A total of 10 species were selected, including the main target species of the demersal fisheries in GSA 6, as well as the most vulnerable species. The selection of the species was made taking into account (i) the five stocks that define the demersal fisheries, according to the EC proposal establishing a multiannual plan for the fisheries exploiting demersal stocks in the western Mediterranean Sea, GSA 6; (ii) species with a minimum landing size; (iii) the importance of the species in terms of landings and income; and (iv) the species’ vulnerability to bottom trawl, based on the results of a productivity and susceptibility analysis (Patrick et al. 2009Patrick W.S., Spencer P., Ormseth O., et al. 2009. Use of Productivity and Susceptibility Indices to Determine Stock Vulnerability, with Example Applications to Six U.S. Fisheries. U.S. Department of Commerce. NOAA Tech. Memorandum NMFS-F/SPO-101, October 2009. 90 pp.) performed for this purpose (DRuMFISH 2018DRuMFISH. 2018. Study on the Approaches to Management for Data-Poor Stocks in Mixed Fisheries. Contract Number EASME/EMFF/2014/1.3.2.4/ SI2.721116.), which showed the most vulnerable species to be greater forkbeard, anglerfish, black-bellied angler, four-spot megrim and European hake.

The species are the following: European hake Merluccius merluccius, Norway lobster Nephrops norvegicus, red mullet Mullus barbatus, striped red mullet Mullus surmuletus, deep-water rose shrimp Parapenaeus longirostris, anglerfish Lophius piscatorius, black-bellied angler Lophius budegassa, blue and red shrimp Aristeus antennatus, greater forkbeard Phycis blennoides and four-spot megrim Lepidorhombus boscii. Most of these species are fished exclusively by bottom trawl, but in some cases the species catch comes from different gears, each one targeting a given size (or age) range (e.g. Merluccius merluccius, Mullus barbatus, Mullus surmuletus, Lophius piscatorius and Lophius budegassa). Bottom trawl catches are in all cases much higher and sizes (or ages) smaller than those of the small-scale gears with which the resource is shared. The selected species represent around 26% of the demersal fisheries catch in GSA 6 and around 57% of income from sale at auction in 2015 (DCF). Their relative importance in the demersal fisheries in GSA 6 is shown in Table 1. The data used in this study come from the EC Data Collection Framework (DCF 2016) and stock assessment results. The data taken from the DCF include landings, discards, length-frequency distributions and fishing fleet characteristics. MEFISTO start-up requires the establishment of an initial stock situation. The model carries out forward projections starting from the current situation of the stocks and fleets under different conditions, i.e. the management options that will be analysed. The input data required regarding the stock status correspond to the mean value of the last three years assessed in the reports indicated in Table 1. Stock assessment results were taken from the assessments performed by STECF and GFCM Stock Assessment Working Groups. In some cases, i.e. when the information in the reports did not allow the calculation of this three-year mean value or when the species had not been previously assessed, these were generated with pseudo-cohort analysis (VIT; Lleonart and Salat 1997Lleonart J, Salat J. 1997. VIT: Software for fishery analysis. User’s manual. FAO Computerized Information Series (Fisheries). Nº 11, FAO, Rome. 105 pp.). Growth parameters (length-weight relationship and VBGC parameters) were the same as those used in the assessments (Table 1).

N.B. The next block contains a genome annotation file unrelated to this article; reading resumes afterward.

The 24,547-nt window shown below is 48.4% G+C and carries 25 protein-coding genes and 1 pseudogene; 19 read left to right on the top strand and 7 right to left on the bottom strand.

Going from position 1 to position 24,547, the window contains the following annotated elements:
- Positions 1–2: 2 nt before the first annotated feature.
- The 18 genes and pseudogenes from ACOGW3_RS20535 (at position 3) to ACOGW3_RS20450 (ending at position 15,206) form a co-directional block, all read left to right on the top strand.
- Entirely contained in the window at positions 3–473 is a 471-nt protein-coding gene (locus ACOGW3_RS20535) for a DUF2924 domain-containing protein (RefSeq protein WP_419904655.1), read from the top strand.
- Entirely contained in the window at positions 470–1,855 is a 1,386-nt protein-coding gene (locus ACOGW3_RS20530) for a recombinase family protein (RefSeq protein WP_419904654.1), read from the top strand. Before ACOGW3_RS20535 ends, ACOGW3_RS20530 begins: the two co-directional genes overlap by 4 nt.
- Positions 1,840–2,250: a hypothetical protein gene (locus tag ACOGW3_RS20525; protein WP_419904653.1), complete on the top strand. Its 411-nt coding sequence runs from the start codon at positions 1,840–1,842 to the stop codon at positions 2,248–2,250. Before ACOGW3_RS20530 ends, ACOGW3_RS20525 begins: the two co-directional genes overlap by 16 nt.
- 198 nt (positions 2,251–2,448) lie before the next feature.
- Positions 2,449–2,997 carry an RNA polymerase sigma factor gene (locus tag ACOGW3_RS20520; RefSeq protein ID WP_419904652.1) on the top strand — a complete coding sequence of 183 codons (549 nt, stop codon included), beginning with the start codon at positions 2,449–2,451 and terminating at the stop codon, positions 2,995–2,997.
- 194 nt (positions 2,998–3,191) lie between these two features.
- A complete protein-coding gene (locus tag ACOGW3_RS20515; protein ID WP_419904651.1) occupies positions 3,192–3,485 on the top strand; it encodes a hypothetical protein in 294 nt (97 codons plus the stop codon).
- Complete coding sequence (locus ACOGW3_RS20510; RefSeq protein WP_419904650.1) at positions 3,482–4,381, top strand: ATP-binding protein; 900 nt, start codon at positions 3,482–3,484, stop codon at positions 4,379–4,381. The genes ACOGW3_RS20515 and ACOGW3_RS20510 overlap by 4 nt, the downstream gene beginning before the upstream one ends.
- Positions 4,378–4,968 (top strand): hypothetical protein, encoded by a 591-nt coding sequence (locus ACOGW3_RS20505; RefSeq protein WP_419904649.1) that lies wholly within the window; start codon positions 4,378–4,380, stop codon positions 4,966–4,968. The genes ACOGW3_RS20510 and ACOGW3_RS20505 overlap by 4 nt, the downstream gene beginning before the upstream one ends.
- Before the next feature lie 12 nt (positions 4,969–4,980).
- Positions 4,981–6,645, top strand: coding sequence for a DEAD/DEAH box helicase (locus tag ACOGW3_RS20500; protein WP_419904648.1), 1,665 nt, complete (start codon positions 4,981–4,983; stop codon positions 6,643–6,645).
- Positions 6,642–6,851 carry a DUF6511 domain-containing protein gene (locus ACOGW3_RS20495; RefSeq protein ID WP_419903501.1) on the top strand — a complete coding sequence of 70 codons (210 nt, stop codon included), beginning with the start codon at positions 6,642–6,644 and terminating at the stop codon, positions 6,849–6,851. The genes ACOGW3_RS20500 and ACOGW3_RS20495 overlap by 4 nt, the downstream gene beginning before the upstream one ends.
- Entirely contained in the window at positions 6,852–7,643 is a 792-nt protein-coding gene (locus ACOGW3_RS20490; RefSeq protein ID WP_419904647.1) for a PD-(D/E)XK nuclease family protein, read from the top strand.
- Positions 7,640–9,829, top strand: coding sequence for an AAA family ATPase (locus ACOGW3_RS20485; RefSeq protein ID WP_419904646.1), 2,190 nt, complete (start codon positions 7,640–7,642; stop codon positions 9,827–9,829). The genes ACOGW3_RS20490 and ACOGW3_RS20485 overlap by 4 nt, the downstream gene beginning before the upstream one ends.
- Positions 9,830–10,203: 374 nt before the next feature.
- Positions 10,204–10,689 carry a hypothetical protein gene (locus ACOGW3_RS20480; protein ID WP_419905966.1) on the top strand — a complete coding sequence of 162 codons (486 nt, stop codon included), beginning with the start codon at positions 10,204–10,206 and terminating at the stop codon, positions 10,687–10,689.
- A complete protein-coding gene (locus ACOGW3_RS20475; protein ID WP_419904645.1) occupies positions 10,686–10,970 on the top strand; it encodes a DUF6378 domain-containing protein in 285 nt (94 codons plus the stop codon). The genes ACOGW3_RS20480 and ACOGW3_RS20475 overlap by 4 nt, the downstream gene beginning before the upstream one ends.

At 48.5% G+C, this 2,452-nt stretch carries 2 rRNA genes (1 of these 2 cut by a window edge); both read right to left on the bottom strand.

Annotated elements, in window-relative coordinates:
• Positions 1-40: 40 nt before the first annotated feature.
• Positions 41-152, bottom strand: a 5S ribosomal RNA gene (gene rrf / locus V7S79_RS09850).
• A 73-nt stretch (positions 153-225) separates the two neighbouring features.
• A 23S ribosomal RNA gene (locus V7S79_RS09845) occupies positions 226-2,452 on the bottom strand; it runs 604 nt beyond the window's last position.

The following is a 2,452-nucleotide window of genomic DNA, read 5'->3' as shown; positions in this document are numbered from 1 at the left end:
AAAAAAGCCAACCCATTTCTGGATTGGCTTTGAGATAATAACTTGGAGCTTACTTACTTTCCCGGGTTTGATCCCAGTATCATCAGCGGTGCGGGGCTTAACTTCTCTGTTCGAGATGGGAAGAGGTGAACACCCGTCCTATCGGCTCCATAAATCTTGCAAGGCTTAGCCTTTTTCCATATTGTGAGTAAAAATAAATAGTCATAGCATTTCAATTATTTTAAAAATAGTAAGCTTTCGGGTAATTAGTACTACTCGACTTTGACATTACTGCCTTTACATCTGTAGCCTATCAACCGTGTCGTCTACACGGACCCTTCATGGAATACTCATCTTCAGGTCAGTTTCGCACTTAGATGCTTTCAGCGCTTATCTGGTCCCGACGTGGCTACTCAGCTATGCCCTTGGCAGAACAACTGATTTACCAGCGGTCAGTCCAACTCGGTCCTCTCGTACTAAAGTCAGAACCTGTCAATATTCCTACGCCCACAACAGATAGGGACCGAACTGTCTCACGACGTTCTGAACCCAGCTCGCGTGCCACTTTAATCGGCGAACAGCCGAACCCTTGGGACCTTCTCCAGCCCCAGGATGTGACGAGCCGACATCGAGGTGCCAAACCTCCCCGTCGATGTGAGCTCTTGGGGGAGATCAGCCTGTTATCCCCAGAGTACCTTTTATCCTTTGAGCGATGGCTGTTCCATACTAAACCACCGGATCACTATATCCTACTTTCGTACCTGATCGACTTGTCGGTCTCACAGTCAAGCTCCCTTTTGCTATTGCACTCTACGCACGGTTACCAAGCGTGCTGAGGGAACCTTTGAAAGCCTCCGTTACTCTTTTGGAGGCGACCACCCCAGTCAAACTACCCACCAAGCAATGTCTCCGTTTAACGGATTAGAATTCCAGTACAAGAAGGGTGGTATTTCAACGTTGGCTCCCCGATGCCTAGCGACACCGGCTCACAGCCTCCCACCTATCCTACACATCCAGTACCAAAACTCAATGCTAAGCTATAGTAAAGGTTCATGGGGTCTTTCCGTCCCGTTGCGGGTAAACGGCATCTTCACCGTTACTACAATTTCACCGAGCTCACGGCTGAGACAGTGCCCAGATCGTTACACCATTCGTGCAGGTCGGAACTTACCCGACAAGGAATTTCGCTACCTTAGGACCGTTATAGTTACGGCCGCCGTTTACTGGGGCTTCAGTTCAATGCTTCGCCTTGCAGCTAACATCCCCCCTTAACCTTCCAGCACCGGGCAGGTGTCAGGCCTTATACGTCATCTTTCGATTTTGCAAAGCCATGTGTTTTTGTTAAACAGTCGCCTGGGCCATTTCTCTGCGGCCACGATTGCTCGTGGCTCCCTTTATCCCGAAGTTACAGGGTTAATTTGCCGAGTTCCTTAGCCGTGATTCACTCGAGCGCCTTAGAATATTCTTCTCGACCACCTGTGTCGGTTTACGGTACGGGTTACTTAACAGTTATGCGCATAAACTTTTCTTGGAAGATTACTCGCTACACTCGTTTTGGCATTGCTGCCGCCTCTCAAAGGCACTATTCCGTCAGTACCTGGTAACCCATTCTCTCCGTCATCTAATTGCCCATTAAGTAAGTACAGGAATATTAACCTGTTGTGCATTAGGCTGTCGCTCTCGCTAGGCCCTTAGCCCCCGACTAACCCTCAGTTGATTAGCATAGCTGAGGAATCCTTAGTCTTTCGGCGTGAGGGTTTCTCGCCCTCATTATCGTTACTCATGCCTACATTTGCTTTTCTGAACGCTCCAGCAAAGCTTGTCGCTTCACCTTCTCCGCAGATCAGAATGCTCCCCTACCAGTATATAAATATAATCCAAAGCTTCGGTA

Table 1. – Selected species: landings and income in GSA 6 in 2015 (DCF) and length-weight relationship and growth parameters (VBGC) used to run MEFISTO, taken from referenced assessments. Lepidorhombus boscii (LDB) had not been assessed previously (ANK, Lophius budegassa; ARA, Aristeus antennatus; DPS, Parapenaeus longirostris; GFB, Phycis blennoides; HKE, Merluccius merluccius; LDB, Lepidorhombus boscii; MON, Lophius piscatorius; MUR, Mullus surmuletus; MUT, Mullus barbatus; NEP, Nephrops novegicus).

Stockname (t) Landings (%) (k€) Income (%) a b Linf K t0 Reference
ANK 858.0 3.5 303.0 0.3 0.0232 2.85 102.0 0.15 –0.05 STECF (2015b)Scientific, Technical and Economic Committee for Fisheries (STECF). 2015b. Mediterranean Assessments part 2 (STECF-15-06). Publ. Office European. Union, Luxembourg, EUR 27221 EN.
ARA 689.7 2.8 22052.3 20.9 0.0020 2.51 77.0 0.38 –0.07 STECF (2015a)Scientific, Technical and Economic Committee for Fisheries (STECF). 2015a. Mediterranean assessments part 1 (STECF-15-18). Publ. Office European. Union, Luxembourg, EUR 27638 EN.
DPS 177.4 0.7 2963.5 2.8 0.0031 2.49 45.0 0.39 0.00 STECF (2013a)Scientific, Technical and Economic Committee for Fisheries (STECF). 2013a. Assessment of Mediterranean Sea stocks part I (STECF 13-22). Publ. Office European Union, Luxembourg, EUR 26329 EN.
GFB 399.3 1.6 1143.8 1.1 0.0034 3.25 49.3 0.31 –0.09 STECF (2013b) Scientific, Technical and Economic Committee for Fisheries (STECF). 2013b. Assessment of Mediterranean Sea stocks part II (STECF 13-05). Publ. Office European. Union, Luxembourg, EUR 25309 EN.(GSA09)